Debt responsibility: The primary account holder will be liable for clearing the balance, even if the other party spends on the account
Potential disagreements: Money can be a thorny issue at times and spending habits differ. Unless there is clear agreement over how the joint credit card is used, it could lead to difficult situations and arguments
How to choose the best joint credit card?
How to choose the best joint credit card will depend on your circumstances and what you need it for:
Travel: For frequent flyers, travel credit cards can make your trips overseas less pricey. Perks of travel credit cards include competitive exchange rates, no spending fees abroad and cheaper cash withdrawals
Improving credit score: If you don’t have a good credit score because you have no credit history or have had problems in the past, a credit builder card could be an option. These cards are specifically targeted at people with less than perfect credit scores
How does a joint credit card impact my credit score?
If you are the principal account holder, a joint credit card will have an impact on your credit score and may influence the decision of providers of mortgages, loans or other credit cards in the future.
If additional cardholders spend beyond your credit limit this could negatively impact your score. The good news is that if the card is used responsibly, it could help boost your credit rating.
How do I add an additional cardholder to my credit card?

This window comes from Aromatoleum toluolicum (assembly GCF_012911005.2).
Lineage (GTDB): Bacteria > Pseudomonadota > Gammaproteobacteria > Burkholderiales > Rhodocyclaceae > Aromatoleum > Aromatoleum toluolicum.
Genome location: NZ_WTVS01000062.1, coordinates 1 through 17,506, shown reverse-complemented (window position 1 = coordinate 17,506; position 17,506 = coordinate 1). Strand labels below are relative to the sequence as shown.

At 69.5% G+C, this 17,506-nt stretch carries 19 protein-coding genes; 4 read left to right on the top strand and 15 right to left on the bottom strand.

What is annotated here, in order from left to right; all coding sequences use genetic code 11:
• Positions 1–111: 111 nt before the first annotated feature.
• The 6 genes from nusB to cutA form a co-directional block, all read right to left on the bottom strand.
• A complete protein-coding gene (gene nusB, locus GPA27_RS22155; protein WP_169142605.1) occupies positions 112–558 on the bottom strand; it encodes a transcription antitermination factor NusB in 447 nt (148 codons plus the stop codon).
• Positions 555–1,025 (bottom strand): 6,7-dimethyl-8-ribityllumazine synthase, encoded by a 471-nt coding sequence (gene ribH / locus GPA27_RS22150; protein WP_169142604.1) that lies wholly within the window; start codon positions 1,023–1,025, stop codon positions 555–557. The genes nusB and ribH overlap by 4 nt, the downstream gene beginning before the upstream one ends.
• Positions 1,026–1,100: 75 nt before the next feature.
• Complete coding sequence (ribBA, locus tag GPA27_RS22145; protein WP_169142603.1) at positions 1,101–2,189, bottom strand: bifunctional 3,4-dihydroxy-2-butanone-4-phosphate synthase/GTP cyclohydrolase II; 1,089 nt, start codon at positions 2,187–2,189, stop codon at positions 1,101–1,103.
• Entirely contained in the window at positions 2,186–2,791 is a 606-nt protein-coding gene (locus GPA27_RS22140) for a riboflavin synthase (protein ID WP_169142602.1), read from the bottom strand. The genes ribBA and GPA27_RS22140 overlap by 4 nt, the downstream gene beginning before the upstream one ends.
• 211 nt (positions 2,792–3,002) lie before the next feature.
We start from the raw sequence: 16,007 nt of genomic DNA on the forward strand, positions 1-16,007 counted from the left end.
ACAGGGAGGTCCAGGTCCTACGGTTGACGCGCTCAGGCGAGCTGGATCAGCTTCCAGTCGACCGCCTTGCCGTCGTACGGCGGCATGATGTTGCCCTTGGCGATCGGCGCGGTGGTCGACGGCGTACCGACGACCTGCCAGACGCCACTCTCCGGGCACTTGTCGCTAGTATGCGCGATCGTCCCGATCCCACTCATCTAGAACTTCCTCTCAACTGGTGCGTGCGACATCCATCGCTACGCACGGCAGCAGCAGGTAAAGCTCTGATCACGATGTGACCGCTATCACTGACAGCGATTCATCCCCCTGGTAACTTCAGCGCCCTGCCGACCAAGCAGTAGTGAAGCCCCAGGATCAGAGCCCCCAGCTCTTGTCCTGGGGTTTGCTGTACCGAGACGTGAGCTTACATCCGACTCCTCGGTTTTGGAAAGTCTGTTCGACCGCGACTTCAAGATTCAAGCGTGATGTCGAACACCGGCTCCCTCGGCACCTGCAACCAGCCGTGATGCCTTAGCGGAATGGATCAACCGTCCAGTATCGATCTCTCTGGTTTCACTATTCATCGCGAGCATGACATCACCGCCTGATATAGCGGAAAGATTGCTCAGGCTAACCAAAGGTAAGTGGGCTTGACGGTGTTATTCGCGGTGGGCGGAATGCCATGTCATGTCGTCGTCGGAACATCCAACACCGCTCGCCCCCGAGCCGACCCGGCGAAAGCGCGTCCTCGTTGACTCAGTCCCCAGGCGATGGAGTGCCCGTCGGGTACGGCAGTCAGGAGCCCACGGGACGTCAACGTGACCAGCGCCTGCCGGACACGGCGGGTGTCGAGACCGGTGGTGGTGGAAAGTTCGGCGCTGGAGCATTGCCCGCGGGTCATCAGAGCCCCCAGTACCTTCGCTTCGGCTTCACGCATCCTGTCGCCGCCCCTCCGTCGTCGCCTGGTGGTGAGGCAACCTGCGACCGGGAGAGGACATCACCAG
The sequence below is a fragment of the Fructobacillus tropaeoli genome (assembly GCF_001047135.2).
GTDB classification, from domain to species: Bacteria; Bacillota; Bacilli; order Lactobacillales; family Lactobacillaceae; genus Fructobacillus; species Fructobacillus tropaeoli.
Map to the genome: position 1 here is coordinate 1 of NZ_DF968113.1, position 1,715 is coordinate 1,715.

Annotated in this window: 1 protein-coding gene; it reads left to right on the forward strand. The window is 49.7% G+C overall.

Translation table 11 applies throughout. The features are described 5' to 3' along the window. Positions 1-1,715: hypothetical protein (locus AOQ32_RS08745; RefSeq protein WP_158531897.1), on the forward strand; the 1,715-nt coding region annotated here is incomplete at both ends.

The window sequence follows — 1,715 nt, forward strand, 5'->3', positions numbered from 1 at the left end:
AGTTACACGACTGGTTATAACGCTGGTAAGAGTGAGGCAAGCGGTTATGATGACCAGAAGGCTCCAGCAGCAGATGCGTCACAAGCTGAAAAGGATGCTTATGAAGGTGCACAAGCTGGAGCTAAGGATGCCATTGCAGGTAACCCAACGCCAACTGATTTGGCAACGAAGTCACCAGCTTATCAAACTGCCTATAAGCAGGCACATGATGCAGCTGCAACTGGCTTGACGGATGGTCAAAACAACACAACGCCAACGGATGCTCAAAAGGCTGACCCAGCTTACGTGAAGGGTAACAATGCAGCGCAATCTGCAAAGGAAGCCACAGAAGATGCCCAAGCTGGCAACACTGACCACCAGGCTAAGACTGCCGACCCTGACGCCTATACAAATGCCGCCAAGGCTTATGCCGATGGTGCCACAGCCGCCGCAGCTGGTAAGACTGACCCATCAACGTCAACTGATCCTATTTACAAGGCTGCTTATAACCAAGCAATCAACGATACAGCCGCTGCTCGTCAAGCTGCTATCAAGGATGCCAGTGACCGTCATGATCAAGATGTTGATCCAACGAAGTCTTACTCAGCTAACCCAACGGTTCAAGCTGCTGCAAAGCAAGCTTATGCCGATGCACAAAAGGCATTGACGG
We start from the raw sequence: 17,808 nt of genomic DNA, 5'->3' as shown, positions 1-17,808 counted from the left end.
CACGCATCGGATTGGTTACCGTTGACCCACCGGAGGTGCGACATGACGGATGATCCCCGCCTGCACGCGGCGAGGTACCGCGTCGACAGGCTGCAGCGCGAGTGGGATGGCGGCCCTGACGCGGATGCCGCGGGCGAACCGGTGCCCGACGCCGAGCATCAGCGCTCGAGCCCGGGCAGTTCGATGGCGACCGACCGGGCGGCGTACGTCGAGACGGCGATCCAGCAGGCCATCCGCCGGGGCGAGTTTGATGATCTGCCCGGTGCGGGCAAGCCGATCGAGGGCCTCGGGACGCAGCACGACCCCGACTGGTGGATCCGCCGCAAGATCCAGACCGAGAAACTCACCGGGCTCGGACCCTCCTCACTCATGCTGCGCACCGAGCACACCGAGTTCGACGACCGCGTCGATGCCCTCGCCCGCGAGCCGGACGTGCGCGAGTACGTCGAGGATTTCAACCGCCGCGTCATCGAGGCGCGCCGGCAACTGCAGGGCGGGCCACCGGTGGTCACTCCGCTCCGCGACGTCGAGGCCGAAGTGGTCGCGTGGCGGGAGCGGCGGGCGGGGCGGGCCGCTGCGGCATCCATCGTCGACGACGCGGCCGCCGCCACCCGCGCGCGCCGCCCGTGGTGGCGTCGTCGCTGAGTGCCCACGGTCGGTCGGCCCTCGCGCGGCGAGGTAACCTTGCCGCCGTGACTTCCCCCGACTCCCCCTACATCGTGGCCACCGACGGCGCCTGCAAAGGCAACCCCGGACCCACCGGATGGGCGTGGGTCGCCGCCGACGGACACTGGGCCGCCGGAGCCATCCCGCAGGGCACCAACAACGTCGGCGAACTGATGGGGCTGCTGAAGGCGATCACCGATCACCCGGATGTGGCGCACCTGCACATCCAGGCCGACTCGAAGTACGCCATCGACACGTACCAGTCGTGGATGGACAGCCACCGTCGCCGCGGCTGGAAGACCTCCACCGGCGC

Most credit cards in the UK let you add an additional cardholder to your account. Just contact your provider and supply the details required, such as name and proof of address. Some credit cards will not allow joint cardholders, so be mindful of this before applying.
Can I get a joint credit card if one person has bad credit or is unemployed?
You may be able to put someone down as an additional credit card holder even if they’re unemployed or have bad credit. The additional credit card holder being approved will depend on your lender’s criteria for joint credit cards.
Who is liable for making monthly repayments on a joint credit card?
The primary or principal account holder is responsible for the full amount of the outstanding balance on a joint credit card account.
Even if an additional account holder has done all the spending, the credit card company will chase the principal account holder to get what they are owed.
As with all credit cards, you must always make the monthly minimum payment on your card account to avoid being hit with penalty charges and added interest.
Our expert says
“Joint credit cards can be handy because they allow more than one person to spend on the account.
"Yet it’s important to understand that whoever uses the card there is only one individual responsible for paying off the balance – the principal account holder.
"If that’s you, you need to be confident you’re doing the right thing when authorising a second name to be added to the credit card account.”
Other useful guides
Want to know more about credit cards. We’ve got you covered: